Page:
Herbs and Meditation – using herbal medicine to support your spiritual practice.

Herbs and Meditation

In addition to supporting general health and vitality there are a number of ways in which herbs can support your meditation. Their effect can be initiated in various ways – they can interact with your brain via your olfactory system in the form of incense or essential oils, applied topically in the form of herbal oils or salves, or be taken internally as teas or powders. Below is a brief list of possibilities:

1) Modulating stress response – regulating the HPA axis – Adaptogens such as Ashwagandha, Schisandra, Ginseng which help alleviate the impact of stress and support a healthy and functional response to stress with long-term usage.

2) Releasing Muscular and Mental/Emotional Tension and Anxiety – relaxing and calming the contracted body and spirit and appeasing the monkey mind. Nervines such as Skullcap, Passionflower, Chamomile. Skeletal Muscle Relaxants such as Skullcap, Black Cohosh, and Cramp Bark, massage oils. Essential oils can also shift mental and emotional states in particular ways and release tension from body and mind.

3) Shifting States of Consciousness – shifting from sympathetic to parasympathetic states. From predominantly beta brain wave patterns to alpha, theta and delta. Herbs such as: Holy Basil, psychoactive herbs, Nervines, essential oils (lavender – known to promote alpha brain-wave states), and supplements such as L-Theanine.

4) Deepening and improving breathing – Essential oils or teas of Mint or Thyme,  herbs such as Lobelia or green tea. Deep and relaxed breathing is an important part of most meditation techniques as well as practices such as Yoga and Tai Chi. Expanding and relaxing the bronchial and opening the respiratory system (or unclogging a stuffy nose) can really make a difference in the quality and ease of our meditation or practice.

5) Improving concentration – for short-term effects herbs such as Green tea, Mate, or Calamus may enhance meditative focus and alertness with less of the jittery effect associated with caffeine. Many essential oils can also provide a awakening and focusing effect as well.

6) Stimulating or Calming sexual energy. In some schools such as Kundalini Yoga and Tantric practices one deliberately uses specific techniques and sometimes herbs such as black pepper to stimulate“Kundalini” energy and the 1st and 2nd chakras. Conversely, in many monastic traditions, including Yogic and most Buddhist, hot spices such as garlic, cayenne, pepper and ginger are often avoided as over-stimulating – instead one is intent upon cooling or calming these energies. This is reminiscent of Gerard accusing Rosemary of stimulating the baser passions in his treatise on herbal medicine, as well as the history of hops and the creation of the Germany Purity Laws prohibiting the use of more stimulating herbs in beer in favor of the very sedative hops.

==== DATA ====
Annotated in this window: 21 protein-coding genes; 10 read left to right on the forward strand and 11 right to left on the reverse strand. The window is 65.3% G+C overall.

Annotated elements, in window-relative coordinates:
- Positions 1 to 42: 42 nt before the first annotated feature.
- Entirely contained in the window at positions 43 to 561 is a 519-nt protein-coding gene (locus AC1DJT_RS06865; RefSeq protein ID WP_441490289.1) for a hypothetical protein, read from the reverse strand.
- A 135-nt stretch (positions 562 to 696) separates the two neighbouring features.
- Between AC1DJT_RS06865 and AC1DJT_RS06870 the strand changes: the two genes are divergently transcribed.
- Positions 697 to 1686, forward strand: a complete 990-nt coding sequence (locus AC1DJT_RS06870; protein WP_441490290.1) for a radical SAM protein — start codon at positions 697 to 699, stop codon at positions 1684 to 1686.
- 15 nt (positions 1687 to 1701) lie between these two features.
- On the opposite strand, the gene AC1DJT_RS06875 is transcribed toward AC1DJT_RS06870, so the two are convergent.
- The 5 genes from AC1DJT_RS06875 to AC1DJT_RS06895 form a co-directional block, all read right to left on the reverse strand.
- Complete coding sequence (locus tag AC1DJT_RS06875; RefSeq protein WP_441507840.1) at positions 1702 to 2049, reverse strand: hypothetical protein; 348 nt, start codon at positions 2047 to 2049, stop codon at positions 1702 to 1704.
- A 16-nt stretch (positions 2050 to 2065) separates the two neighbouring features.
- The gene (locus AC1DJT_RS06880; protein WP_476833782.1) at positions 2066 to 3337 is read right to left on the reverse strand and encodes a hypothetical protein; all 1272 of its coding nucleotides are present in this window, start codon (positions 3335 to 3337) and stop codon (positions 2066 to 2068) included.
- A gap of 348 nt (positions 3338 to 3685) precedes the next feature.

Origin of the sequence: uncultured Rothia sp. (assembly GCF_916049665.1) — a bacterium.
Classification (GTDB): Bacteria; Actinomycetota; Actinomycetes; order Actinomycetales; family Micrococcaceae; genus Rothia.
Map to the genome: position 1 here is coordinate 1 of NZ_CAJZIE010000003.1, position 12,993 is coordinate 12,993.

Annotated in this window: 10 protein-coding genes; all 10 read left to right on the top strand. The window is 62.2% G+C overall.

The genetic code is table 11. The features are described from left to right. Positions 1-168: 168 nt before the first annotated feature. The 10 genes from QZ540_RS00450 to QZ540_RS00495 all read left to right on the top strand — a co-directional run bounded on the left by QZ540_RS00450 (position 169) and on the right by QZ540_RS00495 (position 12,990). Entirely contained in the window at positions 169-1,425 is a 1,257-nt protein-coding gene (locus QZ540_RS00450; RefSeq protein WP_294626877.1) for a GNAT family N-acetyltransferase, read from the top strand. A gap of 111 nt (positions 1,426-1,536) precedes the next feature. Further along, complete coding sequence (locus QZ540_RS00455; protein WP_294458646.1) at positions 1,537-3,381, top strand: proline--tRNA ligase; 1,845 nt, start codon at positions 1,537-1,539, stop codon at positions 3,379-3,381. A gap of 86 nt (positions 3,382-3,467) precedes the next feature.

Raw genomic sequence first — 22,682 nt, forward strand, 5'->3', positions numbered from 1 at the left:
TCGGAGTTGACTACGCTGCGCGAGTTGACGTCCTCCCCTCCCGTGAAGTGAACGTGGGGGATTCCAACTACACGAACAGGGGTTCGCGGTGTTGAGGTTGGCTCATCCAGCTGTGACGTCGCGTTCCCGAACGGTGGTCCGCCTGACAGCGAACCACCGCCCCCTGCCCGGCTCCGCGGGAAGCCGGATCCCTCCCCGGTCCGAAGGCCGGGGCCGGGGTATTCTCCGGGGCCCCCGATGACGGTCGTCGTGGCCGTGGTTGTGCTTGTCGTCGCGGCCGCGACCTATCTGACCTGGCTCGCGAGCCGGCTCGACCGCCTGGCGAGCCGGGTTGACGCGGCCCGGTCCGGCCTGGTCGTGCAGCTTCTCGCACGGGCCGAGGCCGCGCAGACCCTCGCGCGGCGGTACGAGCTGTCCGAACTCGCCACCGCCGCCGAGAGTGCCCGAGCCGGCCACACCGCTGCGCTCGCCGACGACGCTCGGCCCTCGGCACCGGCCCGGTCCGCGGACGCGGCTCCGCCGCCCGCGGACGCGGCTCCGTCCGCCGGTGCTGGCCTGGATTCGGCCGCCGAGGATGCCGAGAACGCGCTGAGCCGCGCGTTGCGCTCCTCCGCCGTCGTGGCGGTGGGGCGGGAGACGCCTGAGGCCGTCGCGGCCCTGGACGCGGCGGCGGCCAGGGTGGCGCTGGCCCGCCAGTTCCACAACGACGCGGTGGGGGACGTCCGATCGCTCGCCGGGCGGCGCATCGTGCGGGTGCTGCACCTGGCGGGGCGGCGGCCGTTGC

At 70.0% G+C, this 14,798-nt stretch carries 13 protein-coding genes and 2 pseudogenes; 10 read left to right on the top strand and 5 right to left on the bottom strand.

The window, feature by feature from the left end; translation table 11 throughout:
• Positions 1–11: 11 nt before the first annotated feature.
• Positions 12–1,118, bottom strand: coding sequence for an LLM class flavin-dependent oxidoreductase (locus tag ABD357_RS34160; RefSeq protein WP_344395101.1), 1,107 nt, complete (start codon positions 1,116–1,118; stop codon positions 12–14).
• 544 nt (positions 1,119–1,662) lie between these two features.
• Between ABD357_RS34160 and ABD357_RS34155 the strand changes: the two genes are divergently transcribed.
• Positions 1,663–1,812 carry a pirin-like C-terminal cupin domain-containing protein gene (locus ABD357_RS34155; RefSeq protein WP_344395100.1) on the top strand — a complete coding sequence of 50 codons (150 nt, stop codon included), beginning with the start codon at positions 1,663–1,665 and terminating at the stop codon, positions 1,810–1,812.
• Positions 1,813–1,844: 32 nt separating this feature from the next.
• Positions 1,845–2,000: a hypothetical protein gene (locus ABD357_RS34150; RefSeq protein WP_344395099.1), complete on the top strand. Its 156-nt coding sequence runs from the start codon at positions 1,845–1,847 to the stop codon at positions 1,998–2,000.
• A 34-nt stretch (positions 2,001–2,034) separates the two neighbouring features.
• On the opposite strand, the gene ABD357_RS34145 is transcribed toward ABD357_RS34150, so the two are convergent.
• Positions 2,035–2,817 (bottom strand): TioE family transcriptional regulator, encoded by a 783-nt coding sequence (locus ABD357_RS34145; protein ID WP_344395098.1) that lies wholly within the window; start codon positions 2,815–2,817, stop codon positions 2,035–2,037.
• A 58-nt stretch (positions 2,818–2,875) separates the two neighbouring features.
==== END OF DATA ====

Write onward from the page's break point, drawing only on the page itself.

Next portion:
7) Optimizing cognitive capacity and memory – Herbs such as Bacopa, Gotu Kola and Gingko, as well as nutrients and supplements such as fish oil which may enhance mental function with regular usage. Bacopa and Gotu Kola have been traditional used to support meditation Such herbs may also assist in development of your cognitive line by enhancing your ability to study and learn (see Herbs and Scaffolding).

8) Constitutional Balancing – often our physical health, behavioral emotional, mental and spiritual patterns will fit into a constitutional profile. Imbalance in our lifestyle and diet can result in symptoms of varying subtlety from an overt pathology to a maladaptive behavioral or emotional pattern. Herbal and nutritional recommendations, as well as lifestyle practices (exercise, mindfulness, pranyama, etc), can return the individual to a healthy balance thereby creating an optimal state for meditation and spiritual practice.

About owenokie

I'm a Clinical Herbalist, Wilderness Therapist and HeartMath Provider living in Scotland and am also studying Buddhist Psychotherapy.
This entry was posted in body mind spirit, herbal medicine, meditation, spirituality, stress management and tagged , , , , . Bookmark the permalink.

6 Responses to Herbs and Meditation – using herbal medicine to support your spiritual practice.

  1. good article. thank you for sharing, it’s very helping me. i want to try meditations like you say


  2. owenokie says:

    Glad to hear you enjoyed the article. Let me know how your experiments with herbal medicine and meditation go.


  3. A.A. says:

    Awesome, I am graduating soon with my Bachelors in Health and Wellness and i love your article, I may use it for a reference if you do not mind.


    • owenokie says:

      Hello Amee, Thank you, of course, feel free to use it as a reference. Please share whatever you’ve written here as well. I’m always looking for feedback, especially if you experiment with some of my recommendations.


  4. Hi! I found your article is very useful. Please keep posting articles like this. Thank you.


  5. I like this blog so much, saved to my bookmarks.


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